Housing Complex

McMillan Historic Preservation Application Drops

The layout.

The Historic Preservation Review Board application for development at the McMillan Sand Filtration Plant replicates a lot of the information in the draft of the one that'll go to the Zoning Commission—there's no more detail on building architecture, just massing sketches—but does have a bit more information about the old stuff that's supposed to stay even as new buildings go up around it.

A citizens group organizing under the slogan "Development Without Demolition" (sound familiar?) has been reinvigorated, and will likely be a presence when the plan goes before the HPRB, which looks like it'll happen before Zoning.

Full application after the jump.

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  • Barrie Daneker

    Oh Lydia here you go again! Please those groups are mostly of people who don't even live in DC. This site is an old industrial site that DC needs to develop into a great urban mixed-use site. We need affordable housing, jobs and services along with some open/green space. This development will go forward without any major issues coming from these crazy, tree hugging wanna bees. The NIMBY's are done...

  • er

    the nimby's may be done, but that doesn't mean that barrie tells the truth. Friends of Mcmillan are out of towners? never parkspace? what compels you to lie barrie?

  • Barrie Daneker

    @ER--- The truth hurts some time but it's the truth.

    1. When there own website carried the list of people who were signing up and commenting on the project a vast portion of those members were not even DC residents...TRUTH!

    2. Never has been a park on the Sand filtration site. Mr. Norman and that Our McMillan or what ever they are calling themselves this week, don't tell you is that on the actually site of the proposed development was never open to the public due to safety concerns since day one! TRUTH!

    3. What compels me to tell the truth is the lies that this group puts out day after day!

    Truth goes a long way!

  • er

    1. so you go from saying "mostly of people who don't even live in DC" to a "vast portion". when you figure out what you are talking about, get back to us.

    2. it was open parkland until WWII. since you repeatedly claim on multiple websites that this was never park space, what is it that convinced you? on what do you base your version of the truth?

  • Barrie Daneker

    1. mostly and vast are very similar in definition. My information is quite accurate. Check Webster's dictionary...let's not attempt to split words here the truth will set you free!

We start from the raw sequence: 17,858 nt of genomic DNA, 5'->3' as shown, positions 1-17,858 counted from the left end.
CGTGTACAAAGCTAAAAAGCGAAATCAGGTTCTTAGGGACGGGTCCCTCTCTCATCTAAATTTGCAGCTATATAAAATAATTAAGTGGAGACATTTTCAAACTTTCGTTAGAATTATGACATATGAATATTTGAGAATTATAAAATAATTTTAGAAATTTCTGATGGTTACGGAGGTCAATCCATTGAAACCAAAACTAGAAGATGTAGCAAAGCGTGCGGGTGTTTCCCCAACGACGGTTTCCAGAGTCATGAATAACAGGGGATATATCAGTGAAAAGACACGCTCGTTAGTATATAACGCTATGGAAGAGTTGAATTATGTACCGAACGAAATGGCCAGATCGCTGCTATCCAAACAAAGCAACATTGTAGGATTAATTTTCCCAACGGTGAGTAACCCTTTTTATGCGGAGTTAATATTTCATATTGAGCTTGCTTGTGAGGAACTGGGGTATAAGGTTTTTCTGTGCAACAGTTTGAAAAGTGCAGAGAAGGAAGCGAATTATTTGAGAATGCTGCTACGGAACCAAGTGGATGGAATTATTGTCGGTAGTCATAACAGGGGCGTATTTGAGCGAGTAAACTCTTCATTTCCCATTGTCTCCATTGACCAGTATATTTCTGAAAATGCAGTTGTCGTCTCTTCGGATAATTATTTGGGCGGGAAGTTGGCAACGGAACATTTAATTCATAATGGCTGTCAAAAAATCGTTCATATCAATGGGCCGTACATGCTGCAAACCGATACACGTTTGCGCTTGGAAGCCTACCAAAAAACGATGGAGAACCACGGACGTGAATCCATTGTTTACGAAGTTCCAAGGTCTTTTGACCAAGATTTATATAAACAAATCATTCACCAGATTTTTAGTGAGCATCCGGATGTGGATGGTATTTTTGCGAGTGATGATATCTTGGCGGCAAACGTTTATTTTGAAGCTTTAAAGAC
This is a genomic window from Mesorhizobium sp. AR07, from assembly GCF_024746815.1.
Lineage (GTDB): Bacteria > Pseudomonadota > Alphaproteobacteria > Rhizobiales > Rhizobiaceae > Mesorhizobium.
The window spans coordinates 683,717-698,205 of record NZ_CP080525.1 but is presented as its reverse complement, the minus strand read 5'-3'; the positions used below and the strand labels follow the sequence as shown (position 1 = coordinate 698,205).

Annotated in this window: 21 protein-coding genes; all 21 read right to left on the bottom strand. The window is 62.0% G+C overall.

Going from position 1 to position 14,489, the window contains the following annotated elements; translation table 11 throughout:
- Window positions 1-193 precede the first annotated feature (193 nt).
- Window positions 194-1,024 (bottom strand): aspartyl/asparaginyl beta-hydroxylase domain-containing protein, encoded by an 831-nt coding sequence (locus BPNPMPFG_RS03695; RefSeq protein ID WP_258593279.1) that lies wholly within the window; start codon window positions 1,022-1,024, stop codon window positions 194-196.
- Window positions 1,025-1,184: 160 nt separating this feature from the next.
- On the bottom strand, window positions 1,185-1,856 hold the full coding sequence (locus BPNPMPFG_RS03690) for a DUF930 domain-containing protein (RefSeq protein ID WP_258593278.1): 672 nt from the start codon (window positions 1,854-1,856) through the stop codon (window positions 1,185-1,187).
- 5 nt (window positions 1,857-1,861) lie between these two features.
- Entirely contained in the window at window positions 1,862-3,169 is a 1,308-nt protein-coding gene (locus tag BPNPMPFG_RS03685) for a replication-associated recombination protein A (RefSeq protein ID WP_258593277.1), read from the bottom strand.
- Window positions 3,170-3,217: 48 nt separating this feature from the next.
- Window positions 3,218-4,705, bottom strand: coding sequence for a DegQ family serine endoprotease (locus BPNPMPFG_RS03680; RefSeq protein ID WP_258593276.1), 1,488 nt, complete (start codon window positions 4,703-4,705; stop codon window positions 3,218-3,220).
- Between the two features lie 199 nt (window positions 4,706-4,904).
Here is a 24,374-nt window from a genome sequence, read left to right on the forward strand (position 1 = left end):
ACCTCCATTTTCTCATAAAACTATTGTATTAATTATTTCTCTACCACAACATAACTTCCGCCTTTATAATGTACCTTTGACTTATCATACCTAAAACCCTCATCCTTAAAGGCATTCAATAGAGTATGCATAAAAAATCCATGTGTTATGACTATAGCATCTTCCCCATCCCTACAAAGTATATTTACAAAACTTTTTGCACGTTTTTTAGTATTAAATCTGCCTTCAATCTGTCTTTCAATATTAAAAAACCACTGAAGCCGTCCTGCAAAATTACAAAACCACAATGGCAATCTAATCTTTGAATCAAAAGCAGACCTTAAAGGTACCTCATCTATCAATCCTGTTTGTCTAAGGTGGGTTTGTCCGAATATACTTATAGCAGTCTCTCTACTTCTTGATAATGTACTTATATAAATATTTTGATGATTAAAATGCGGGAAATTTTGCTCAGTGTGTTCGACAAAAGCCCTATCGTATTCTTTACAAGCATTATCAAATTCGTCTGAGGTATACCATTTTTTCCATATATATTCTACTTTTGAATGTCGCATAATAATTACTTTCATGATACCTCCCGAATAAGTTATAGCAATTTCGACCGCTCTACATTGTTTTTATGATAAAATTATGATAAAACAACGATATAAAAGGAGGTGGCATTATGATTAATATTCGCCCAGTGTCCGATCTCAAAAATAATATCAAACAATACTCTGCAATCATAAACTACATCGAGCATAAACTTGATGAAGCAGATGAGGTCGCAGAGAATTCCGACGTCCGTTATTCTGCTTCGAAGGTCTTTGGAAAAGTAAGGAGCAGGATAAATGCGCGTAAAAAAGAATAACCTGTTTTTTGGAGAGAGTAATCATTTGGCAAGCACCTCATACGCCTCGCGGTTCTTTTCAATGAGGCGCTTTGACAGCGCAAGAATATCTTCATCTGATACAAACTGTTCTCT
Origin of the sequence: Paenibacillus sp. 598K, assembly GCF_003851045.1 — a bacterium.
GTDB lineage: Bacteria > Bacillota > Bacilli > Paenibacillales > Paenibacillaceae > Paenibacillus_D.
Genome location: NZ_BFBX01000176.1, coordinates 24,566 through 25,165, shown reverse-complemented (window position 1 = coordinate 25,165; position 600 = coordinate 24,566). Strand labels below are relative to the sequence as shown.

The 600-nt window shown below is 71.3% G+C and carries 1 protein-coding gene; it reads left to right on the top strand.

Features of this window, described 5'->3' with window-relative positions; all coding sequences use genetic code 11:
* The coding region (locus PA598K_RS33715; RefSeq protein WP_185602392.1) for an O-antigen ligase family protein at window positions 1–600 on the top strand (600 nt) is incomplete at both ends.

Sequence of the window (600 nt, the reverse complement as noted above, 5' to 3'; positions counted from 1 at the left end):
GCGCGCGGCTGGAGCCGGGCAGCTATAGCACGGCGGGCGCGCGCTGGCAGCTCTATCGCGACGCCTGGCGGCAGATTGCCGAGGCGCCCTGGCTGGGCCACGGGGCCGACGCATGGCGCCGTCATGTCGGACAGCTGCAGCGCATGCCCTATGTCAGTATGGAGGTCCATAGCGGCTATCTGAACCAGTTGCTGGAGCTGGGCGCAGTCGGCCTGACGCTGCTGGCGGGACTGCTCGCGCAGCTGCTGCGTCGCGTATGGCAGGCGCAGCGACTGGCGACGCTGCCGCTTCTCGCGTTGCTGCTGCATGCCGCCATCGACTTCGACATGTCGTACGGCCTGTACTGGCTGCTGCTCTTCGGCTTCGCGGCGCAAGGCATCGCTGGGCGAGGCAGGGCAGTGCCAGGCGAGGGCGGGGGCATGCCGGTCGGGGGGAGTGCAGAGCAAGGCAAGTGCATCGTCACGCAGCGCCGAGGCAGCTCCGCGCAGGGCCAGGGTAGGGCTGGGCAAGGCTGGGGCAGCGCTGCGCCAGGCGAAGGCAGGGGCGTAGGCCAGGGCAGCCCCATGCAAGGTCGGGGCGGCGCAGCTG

2. I have relied on historic documents. If you read them you will find that the sand filtration site had pricker bushes all around the site that surrounds 1st, Channing, Michigan and N. Cap where the development is slated for. Those bushes were put there to keep people off the site because of the 100's of manholes on the site. Image someone walking on that site and falling through a manhole 30 feet below grade. Does it make sense to you? Furthermore, the fence went up after WWII, I agree. that's when the playground on 200 block of Bryant St and 1st was closed off; that in deed was a park and playground. But stop misleading the public that when this site was complete and put into operation that anyone other than workers utilized the sand filtration site as a park! Covering a water purification industrial plant with grass doesn't make it a park. IT WAS NEVER PARK SPACE! Enbrace the TRUTH!

  • Barrie Daneker

    FYI here is a link to the Friends of McMillan's so called "world class" architect who even shows a historical picture of he sand site with No Trespassing Sign. Sounds like that means the public wasn't allow on the filtration site. http://archprac.cua.edu/adreswebsite/gusevich-cardiff.pdf

  • Barrie Daneker


    Read here where you find out that the landscaping was put in to keep people off the sand site due to the dangers of the manholes!

  • Dominic


    The most important point that you are missing is that the community does not agree with, and some don't even know about, the current development plan. You worry about outsiders trying to meddle in this issue? Well who are the developers then? They're not residents, or neighbors, or anyone who's area will be affected by this plan.

    The community must have a voice in the development of this site which has great historical significance and deserves an innovative and world class plan for development. The bidding for the development rights was never even opened up. It was handed to EYA, Trammel Crowe, and Jair Lynch. There is so much more potential than just bland, predictable, out of place mixed use development.

    And to address your two (weak) arguments, that the people who are working in the group Friends of McMillan Park (that's what we are calling ourselves) are not DC residents and that McMillan was never a park and thus never should be, are both FALSE.

    I am a member of Friends of McMillan Park, and I live on Rhode Island Ave. NE. Other members of our group live in Bloomingdale, Stronghold, Park Place, Bates, Pleasant Plains, and Brookland. You don't even know the name of the group, much less our membership. We are a group of committed neighbors who wish to see this site used to benefit the community, not tree-hugging nimbys (whatever those are).

    McMillan was in FACT a park. The last link that you provided even confirms this on page 5. There were paths and trees planted and people would go out to "take the air".

    And even if it hadn't been, why not now? The manholes? As though engineers could build such a revolutionary industrial structure 100 years ago but we today can't fix a simple issue like securing manhole covers?